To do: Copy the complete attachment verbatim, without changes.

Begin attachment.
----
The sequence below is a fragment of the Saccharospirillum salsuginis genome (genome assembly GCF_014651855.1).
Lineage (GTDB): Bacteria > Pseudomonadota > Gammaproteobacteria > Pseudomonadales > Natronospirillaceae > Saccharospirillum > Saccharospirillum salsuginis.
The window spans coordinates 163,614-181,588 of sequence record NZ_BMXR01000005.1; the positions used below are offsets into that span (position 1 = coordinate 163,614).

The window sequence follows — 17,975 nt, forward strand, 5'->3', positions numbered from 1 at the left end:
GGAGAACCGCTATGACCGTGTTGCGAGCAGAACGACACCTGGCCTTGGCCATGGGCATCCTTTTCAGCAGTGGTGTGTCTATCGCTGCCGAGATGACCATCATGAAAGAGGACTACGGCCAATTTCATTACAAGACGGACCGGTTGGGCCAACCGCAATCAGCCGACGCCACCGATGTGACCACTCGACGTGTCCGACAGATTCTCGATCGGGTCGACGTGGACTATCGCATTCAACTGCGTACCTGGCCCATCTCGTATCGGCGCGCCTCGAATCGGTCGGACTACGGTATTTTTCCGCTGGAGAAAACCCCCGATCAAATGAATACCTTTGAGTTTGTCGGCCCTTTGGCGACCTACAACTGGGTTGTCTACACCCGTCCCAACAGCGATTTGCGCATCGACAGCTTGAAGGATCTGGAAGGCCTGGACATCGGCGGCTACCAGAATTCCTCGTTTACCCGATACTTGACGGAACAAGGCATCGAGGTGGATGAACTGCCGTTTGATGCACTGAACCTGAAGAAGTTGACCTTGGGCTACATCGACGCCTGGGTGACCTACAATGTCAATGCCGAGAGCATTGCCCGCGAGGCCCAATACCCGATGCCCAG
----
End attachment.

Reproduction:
The sequence below is a fragment of the Saccharospirillum salsuginis genome (genome assembly GCF_014651855.1).
Lineage (GTDB): Bacteria > Pseudomonadota > Gammaproteobacteria > Pseudomonadales > Natronospirillaceae > Saccharospirillum > Saccharospirillum salsuginis.
The window spans coordinates 163,614-181,588 of sequence record NZ_BMXR01000005.1; the positions used below are offsets into that span (position 1 = coordinate 163,614).

The window sequence follows — 17,975 nt, forward strand, 5'->3', positions numbered from 1 at the left end:
GGAGAACCGCTATGACCGTGTTGCGAGCAGAACGACACCTGGCCTTGGCCATGGGCATCCTTTTCAGCAGTGGTGTGTCTATCGCTGCCGAGATGACCATCATGAAAGAGGACTACGGCCAATTTCATTACAAGACGGACCGGTTGGGCCAACCGCAATCAGCCGACGCCACCGATGTGACCACTCGACGTGTCCGACAGATTCTCGATCGGGTCGACGTGGACTATCGCATTCAACTGCGTACCTGGCCCATCTCGTATCGGCGCGCCTCGAATCGGTCGGACTACGGTATTTTTCCGCTGGAGAAAACCCCCGATCAAATGAATACCTTTGAGTTTGTCGGCCCTTTGGCGACCTACAACTGGGTTGTCTACACCCGTCCCAACAGCGATTTGCGCATCGACAGCTTGAAGGATCTGGAAGGCCTGGACATCGGCGGCTACCAGAATTCCTCGTTTACCCGATACTTGACGGAACAAGGCATCGAGGTGGATGAACTGCCGTTTGATGCACTGAACCTGAAGAAGTTGACCTTGGGCTACATCGACGCCTGGGTGACCTACAATGTCAATGCCGAGAGCATTGCCCGCGAGGCCCAATACCCGATGCCCAG